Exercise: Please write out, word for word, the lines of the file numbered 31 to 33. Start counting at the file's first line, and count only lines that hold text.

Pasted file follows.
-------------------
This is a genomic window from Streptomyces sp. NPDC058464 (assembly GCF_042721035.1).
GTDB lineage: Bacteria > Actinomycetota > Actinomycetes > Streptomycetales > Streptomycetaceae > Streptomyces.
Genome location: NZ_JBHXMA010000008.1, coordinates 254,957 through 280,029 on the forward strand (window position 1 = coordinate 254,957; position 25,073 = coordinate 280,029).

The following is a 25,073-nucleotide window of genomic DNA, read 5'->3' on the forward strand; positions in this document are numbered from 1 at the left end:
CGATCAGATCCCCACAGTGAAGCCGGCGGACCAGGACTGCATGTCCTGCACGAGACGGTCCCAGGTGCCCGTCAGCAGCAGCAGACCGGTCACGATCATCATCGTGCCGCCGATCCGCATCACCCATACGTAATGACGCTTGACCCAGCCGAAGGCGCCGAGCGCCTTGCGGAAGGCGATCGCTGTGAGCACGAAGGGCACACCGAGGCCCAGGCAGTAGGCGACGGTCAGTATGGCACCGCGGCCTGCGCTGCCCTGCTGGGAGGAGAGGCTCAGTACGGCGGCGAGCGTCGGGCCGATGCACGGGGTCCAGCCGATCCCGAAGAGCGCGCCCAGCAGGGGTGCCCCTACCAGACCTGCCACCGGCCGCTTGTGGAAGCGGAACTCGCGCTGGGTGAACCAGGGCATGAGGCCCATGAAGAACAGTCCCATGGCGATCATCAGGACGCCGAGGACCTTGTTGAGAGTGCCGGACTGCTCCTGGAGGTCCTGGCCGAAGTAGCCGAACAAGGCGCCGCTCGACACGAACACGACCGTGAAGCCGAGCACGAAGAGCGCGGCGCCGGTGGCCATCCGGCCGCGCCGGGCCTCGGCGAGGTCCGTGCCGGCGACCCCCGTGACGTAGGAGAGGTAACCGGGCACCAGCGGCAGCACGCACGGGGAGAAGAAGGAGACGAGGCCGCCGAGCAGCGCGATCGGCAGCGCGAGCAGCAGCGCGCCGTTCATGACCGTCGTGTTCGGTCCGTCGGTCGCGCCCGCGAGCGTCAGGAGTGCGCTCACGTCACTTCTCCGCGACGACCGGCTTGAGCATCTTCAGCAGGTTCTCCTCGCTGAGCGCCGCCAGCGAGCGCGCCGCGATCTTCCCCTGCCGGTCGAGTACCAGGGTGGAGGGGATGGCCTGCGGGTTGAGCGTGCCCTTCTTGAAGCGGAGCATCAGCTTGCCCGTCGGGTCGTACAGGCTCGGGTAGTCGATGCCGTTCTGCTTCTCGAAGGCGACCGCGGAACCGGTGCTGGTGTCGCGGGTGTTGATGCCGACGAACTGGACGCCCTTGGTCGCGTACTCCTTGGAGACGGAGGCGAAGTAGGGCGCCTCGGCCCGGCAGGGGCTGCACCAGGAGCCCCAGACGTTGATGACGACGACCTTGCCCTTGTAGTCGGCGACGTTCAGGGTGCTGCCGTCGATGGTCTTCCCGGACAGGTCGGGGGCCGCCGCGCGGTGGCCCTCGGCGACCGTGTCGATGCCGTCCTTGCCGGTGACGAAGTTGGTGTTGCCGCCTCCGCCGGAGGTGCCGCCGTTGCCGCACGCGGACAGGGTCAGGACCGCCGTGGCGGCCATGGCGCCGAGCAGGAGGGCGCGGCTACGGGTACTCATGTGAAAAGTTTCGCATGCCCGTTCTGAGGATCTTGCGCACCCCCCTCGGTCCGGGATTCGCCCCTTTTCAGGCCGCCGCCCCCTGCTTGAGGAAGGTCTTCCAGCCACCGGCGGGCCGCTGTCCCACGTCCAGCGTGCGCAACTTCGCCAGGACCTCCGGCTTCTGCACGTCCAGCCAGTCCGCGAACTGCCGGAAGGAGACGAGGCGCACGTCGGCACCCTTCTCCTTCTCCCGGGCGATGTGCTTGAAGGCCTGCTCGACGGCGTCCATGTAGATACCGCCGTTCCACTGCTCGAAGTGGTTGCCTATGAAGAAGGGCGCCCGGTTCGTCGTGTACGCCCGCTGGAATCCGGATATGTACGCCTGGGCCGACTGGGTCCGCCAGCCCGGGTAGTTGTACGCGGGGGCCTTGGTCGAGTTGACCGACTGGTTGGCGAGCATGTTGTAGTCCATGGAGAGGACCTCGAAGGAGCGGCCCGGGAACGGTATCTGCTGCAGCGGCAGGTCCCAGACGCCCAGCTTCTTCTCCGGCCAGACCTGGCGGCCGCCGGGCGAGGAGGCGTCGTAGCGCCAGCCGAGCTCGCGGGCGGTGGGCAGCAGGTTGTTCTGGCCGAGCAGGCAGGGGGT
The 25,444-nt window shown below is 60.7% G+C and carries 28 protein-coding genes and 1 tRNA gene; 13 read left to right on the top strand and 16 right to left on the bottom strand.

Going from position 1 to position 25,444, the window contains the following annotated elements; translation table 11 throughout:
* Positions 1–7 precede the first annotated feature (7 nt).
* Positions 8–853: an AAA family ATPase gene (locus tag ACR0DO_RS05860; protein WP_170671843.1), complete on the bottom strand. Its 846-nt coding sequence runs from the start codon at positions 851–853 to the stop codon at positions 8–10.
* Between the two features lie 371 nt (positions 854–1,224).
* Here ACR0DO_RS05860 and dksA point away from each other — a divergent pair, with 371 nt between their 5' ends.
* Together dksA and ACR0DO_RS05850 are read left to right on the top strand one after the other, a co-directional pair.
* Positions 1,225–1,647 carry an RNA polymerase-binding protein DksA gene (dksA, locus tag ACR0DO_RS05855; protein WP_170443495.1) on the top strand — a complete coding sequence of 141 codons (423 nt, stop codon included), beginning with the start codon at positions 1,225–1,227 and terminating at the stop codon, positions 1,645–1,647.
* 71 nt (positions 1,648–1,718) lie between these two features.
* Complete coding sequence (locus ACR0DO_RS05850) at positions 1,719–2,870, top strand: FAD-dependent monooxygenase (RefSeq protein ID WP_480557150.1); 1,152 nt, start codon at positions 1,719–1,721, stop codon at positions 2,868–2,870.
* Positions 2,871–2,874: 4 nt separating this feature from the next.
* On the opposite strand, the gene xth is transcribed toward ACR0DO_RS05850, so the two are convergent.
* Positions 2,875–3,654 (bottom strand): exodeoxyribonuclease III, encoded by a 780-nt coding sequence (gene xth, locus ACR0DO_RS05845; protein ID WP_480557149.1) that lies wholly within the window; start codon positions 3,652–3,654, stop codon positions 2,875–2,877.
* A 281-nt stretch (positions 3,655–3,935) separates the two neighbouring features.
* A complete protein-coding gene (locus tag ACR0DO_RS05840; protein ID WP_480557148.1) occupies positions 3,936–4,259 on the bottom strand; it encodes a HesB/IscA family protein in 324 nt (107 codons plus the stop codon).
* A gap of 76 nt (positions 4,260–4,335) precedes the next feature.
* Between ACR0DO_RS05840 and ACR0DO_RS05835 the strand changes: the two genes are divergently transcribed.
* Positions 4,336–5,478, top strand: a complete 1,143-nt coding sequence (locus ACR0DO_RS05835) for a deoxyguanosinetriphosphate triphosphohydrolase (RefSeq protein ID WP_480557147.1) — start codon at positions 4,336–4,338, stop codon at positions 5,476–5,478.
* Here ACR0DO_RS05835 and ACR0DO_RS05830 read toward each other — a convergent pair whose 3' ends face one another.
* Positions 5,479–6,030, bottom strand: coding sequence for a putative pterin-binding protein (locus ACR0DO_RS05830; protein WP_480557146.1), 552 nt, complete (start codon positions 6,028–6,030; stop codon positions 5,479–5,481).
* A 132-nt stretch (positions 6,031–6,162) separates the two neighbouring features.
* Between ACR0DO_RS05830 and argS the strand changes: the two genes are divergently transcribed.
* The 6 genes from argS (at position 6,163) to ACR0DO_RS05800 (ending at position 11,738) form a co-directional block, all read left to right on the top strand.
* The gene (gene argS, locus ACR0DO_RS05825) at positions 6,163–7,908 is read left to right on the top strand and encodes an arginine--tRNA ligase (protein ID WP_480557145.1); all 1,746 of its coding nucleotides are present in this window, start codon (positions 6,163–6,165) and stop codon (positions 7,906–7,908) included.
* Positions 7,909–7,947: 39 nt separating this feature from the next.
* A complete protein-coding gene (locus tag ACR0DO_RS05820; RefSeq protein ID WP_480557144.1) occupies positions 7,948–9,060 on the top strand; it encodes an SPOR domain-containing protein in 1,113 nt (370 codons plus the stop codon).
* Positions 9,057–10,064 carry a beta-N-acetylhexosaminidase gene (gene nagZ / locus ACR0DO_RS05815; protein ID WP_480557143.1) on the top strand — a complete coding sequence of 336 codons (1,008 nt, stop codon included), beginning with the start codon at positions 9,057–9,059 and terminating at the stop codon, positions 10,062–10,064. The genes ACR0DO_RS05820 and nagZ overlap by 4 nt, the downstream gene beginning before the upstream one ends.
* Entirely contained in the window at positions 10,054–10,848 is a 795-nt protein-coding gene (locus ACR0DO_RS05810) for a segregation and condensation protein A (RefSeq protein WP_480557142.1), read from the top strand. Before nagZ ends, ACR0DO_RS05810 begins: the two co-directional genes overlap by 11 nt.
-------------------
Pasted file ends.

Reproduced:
* A complete protein-coding gene (locus tag ACR0DO_RS05820; RefSeq protein ID WP_480557144.1) occupies positions 7,948–9,060 on the top strand; it encodes an SPOR domain-containing protein in 1,113 nt (370 codons plus the stop codon).
* Positions 9,057–10,064 carry a beta-N-acetylhexosaminidase gene (gene nagZ / locus ACR0DO_RS05815; protein ID WP_480557143.1) on the top strand — a complete coding sequence of 336 codons (1,008 nt, stop codon included), beginning with the start codon at positions 9,057–9,059 and terminating at the stop codon, positions 10,062–10,064. The genes ACR0DO_RS05820 and nagZ overlap by 4 nt, the downstream gene beginning before the upstream one ends.
* Entirely contained in the window at positions 10,054–10,848 is a 795-nt protein-coding gene (locus ACR0DO_RS05810) for a segregation and condensation protein A (RefSeq protein WP_480557142.1), read from the top strand. Before nagZ ends, ACR0DO_RS05810 begins: the two co-directional genes overlap by 11 nt.